Buddha at the Apocalypse - Foreword
In a critical scene in James Cameron’s blockbuster movie Avatar, a human character warns the aliens of the planet Pandora of the danger his people represent to all Pandoran life. “There’s no green there,” he says of his own home world. “They’ve killed their planet, their mother.” And, he says, they’ll do that to Pandora as well. It’s a powerful artistic evocation of a future we recklessly race to bring about.
But why is this so? Why do both the masses and our dominant elite insist on self-destruction in the name of “progress”? Why do we rush lemming-like toward the precipice of ecocide, genocide, and suicide?
In this truly apocalyptic era, Kurt Spellmeyer has combined his broad and deep understanding of Western religious and philosophical literatures with his Zen learning and meditational practice to illuminate part of the answer of how we got here. He has produced an insightful analysis of what he identifies as an “apocalyptic orientation” toward time itself that has built a “mental architecture that continues to shape modern life.”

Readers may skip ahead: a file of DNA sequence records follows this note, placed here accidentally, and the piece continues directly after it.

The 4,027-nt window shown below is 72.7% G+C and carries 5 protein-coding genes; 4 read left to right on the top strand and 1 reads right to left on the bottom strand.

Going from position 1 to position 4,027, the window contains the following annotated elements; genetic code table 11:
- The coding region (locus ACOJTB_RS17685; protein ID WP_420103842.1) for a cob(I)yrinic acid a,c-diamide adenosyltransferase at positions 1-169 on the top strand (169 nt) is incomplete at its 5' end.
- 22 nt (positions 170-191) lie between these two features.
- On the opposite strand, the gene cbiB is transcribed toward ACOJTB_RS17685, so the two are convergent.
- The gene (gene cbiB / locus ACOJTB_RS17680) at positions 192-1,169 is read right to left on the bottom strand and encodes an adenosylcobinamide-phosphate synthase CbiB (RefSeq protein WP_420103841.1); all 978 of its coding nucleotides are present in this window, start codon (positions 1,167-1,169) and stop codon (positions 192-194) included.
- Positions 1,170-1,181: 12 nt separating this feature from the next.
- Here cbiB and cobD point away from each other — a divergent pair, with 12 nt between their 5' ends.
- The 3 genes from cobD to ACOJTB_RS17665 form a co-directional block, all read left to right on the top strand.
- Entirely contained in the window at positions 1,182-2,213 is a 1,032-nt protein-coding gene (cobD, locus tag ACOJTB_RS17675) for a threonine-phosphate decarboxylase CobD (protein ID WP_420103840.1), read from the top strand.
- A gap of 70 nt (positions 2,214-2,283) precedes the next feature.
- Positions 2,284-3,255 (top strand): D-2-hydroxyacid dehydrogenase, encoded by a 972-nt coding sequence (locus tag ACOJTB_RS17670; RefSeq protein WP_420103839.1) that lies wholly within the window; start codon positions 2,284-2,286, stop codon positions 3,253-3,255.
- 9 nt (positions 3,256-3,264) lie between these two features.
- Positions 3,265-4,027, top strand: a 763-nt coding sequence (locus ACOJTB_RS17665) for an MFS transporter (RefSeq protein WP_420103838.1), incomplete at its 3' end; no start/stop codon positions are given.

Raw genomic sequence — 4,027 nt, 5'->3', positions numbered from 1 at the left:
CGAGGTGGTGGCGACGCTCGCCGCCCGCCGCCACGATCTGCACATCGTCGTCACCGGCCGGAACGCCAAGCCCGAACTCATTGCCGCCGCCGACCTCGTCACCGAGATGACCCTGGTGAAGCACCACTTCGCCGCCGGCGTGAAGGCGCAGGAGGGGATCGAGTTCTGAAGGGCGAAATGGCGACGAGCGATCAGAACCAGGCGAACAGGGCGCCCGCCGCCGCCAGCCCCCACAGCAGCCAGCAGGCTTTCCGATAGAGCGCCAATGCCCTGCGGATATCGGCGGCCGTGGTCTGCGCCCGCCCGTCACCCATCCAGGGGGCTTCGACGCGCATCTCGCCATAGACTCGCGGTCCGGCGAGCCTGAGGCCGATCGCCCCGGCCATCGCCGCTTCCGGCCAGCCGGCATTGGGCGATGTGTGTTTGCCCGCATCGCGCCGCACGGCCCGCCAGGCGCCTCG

Buddha at the Apocalypse is easy going, well written, and solidly reasoned—and lively in the way it interweaves Biblical analysis, Zen literature, and Western philosophy and sociology with popular culture and deep wisdom. I am delighted to greet this important and meaningful work and wish its author and many readers a fruitful walk in its garden of perceptive insights and heartfelt advice.
Robert A.F. Thurma
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© Kurt Spellmeyer, Buddha at the Apocalypse (Wisdom Publications, 2010)
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